Renting Or Buying: Which Makes More Financial Sense?

Renting Or Buying: Which Makes More Financial Sense?

Pirates or ninjas, Pepsi or Coke, pancakes or waffles…the greatest showdowns often involve fervent debates and strong emotions.

But none of these showdowns impact your life quite as much as the rent or buy conundrum. After all, this is (usually) a six digit financial transaction that could profoundly impact your finances and the way you live.

If you find yourself mulling over whether it is better to buy or rent a home to live in, here’s what you need to know before making a decision.

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Is it cheaper to rent or buy?

Wait a minute, you may think – if you can afford it, isn’t buying the better choice? Isn’t renting just throwing money away? When you pay your mortgage, you’re putting money into an asset. When you rent, you’re just giving money to your landlord.

But it’s not as simple as that. You also need to consider the opportunity cost of renting or buying. Think about all the money spent on buying a home – down payment, legal fees, mortgage payments, maintenance fees, etc. – if you could invest this money in high-yield investments instead, renting could actually be more cost-effective in the long term.

On the other hand, if you rent a home, you lose the opportunity of enjoying equity gains if the value of your home increases.

Whether or not renting or buying is more cost effective in the long run depends on a multitude of factors such as: how long you plan to stay in the home, how much it appreciates each year, and how much you could have made by investing the downpayment.

If that sounds like too much math, don’t worry. Buy or rent calculators, such as those on EdgeProp or The New York Times, can compute these factors for you.

Plugging in the numbers

To illustrate, let’s compare the financial costs of renting versus buying a RM500,000 property. Here are a few assumptions we’ll make:

Renting scenario

  • Rent: RM1,500 a month, and increases by 3% every year on average
  • Any money that is saved from not buying the home is invested, with a return of 7% a year

Buying scenario

  • Price of home: RM500,000, and appreciates by 4% every year
  • Down payment: 10%, or RM50,000
  • Monthly instalment: RM2,280.08 (4.5% interest rate, 35-year tenure)
  • Upfront costs of buying (legal fees, stamp duty, etc): RM25,000
  • Maintenance costs: RM200 a month

We ran these numbers through the EdgeProp Buy Vs Rent Calculator and got the following:

It it cheaper to buy or rent in Malaysia?

Source: EdgeProp

Renting is cheaper than buying, but only for the first six years. After seven years, buying becomes cheaper.

It also depends on these factors

Deciding between renting and buying doesn’t just come down to which is the cheapest, however. You need to take into account your specific life circumstances:

Can you afford it?

This seems like an obvious question, but homeownership comes with a lot of hidden costs. Besides the down payment, your upfront costs will include legal fees and stamp duty charges that can run up to the thousands.

Upfront costs for a RM500,000 home

Down payment (10%)SPA legal feesStamp duty on MOTLoan agreement legal feesStamp duty on loan agreementTotal
RM50,000RM5,000RM9,000RM4,500RM2,250RM70,750

Even if you can afford the upfront costs, make sure that you will still have savings after buying the property. You don’t want all your savings tied up in your home – this makes it hard to deal with emergencies if they arise.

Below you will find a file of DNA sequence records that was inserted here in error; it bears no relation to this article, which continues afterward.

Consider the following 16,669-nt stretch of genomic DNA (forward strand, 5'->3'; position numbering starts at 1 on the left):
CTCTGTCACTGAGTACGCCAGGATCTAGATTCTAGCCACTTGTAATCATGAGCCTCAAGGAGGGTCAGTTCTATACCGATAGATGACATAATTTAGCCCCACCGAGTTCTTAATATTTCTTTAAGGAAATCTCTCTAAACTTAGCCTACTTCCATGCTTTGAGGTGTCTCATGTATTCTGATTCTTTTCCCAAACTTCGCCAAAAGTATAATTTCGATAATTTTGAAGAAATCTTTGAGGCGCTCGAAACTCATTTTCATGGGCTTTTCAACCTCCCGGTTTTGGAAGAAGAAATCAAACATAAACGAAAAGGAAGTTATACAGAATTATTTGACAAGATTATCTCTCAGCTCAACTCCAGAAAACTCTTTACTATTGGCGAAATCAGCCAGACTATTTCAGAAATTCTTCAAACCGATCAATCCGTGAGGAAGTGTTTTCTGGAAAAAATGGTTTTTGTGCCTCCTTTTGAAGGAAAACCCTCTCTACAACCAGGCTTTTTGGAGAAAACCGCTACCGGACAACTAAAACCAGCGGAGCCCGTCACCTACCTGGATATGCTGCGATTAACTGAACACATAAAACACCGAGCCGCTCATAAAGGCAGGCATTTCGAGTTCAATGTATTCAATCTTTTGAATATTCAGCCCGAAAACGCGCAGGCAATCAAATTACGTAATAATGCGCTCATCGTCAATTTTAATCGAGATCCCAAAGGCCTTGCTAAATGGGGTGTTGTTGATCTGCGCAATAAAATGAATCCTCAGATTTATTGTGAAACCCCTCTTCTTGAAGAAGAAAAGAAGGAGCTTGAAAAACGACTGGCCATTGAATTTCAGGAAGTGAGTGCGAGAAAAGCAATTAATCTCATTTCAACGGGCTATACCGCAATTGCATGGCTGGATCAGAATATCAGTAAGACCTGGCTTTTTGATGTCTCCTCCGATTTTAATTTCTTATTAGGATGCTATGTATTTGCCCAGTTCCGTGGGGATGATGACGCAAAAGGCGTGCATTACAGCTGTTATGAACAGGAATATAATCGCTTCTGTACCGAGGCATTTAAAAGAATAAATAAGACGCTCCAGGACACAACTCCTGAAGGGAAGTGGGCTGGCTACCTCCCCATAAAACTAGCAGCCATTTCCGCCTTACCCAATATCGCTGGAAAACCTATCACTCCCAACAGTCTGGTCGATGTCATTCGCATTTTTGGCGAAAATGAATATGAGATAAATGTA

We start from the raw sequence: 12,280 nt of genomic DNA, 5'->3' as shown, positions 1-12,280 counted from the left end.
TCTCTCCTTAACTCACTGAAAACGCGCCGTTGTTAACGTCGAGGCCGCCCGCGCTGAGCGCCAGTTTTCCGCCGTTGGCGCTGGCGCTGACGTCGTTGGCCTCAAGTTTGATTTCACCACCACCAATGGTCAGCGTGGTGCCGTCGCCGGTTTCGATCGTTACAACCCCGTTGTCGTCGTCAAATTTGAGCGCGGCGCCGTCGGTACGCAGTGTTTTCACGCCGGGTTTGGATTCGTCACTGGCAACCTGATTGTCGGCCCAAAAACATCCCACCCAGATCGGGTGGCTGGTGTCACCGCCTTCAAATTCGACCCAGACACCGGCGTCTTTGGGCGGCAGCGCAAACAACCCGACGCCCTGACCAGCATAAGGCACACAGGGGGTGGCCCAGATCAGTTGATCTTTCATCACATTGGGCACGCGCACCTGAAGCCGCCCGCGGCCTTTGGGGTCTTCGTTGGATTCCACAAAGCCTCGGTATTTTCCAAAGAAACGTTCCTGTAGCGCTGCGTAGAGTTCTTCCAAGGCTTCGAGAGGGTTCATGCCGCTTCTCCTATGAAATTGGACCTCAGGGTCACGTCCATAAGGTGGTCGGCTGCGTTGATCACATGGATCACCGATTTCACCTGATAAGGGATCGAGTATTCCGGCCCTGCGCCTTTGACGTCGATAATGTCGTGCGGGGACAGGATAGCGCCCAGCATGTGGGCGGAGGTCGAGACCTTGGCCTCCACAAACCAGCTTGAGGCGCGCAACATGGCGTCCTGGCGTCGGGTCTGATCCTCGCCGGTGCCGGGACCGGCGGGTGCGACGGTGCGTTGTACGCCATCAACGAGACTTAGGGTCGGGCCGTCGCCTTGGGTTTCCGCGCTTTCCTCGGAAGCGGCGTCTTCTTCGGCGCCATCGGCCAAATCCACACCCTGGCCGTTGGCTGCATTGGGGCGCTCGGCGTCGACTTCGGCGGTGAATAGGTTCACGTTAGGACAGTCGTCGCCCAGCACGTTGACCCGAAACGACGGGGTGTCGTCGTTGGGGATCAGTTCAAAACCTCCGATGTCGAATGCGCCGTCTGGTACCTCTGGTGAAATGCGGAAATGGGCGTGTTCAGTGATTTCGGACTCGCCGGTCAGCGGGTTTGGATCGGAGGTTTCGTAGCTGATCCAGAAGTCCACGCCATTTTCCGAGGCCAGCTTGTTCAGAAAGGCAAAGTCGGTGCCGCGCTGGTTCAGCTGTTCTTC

You’ll also need to consider if you can afford the monthly mortgage. Don’t take on a home loan if it prevents you from meeting your other financial obligations or if you may end up living paycheque-to-paycheque. The rule of thumb is that your mortgage should not exceed 28% of your gross monthly income.

Is mobility important to you?

If you value freedom and mobility – say, you anticipate changing jobs far away or moving to a new area within the next few years – it could be more cost-effective to rent.

Otherwise, you may have to find a tenant or sell off your property. If you choose to sell your property, the selling price will have to cover all the upfront costs you’ve forked out when you bought the property, as well as any costs associated with selling (such as the real property gains tax). Unfortunately, if you sell your home so soon after your purchase, it may not have had time to grow in value.

Can you bear the cost and responsibilities of a homeowner?

Aside from the mortgage, homeowners also have to service the following expenses:

  • Quit rent (cukai tanah) for landed properties
  • Property assessment tax (cukai pintu) for landed and non-landed properties
  • Sinking fund for non-landed properties
  • Maintenance fee for non-landed properties

Homeowners also have to deal with any maintenance or repair issues, or pay someone to handle them. However, if you’re renting, major repair works will be handled by your landlord.

Do you want to decorate/renovate your home?

Want to install shelves, paint the walls or expand your kitchen? As a renter, you won’t have a lot of freedom when it comes to making structural changes to your home. If home decoration or renovation is important to you, then buying is the way to go.

No one-size-fits-all solution

When it comes to buying or renting, it all comes down to individual factors. Consider your financial constraints, how long you’ll live there, your investment gains if you were to invest your down payment instead of buying a house, etc. Using a buy or rent calculator is a good way to play with these variables before you make a decision. In short, neither renting nor buying is inherently better than the other.

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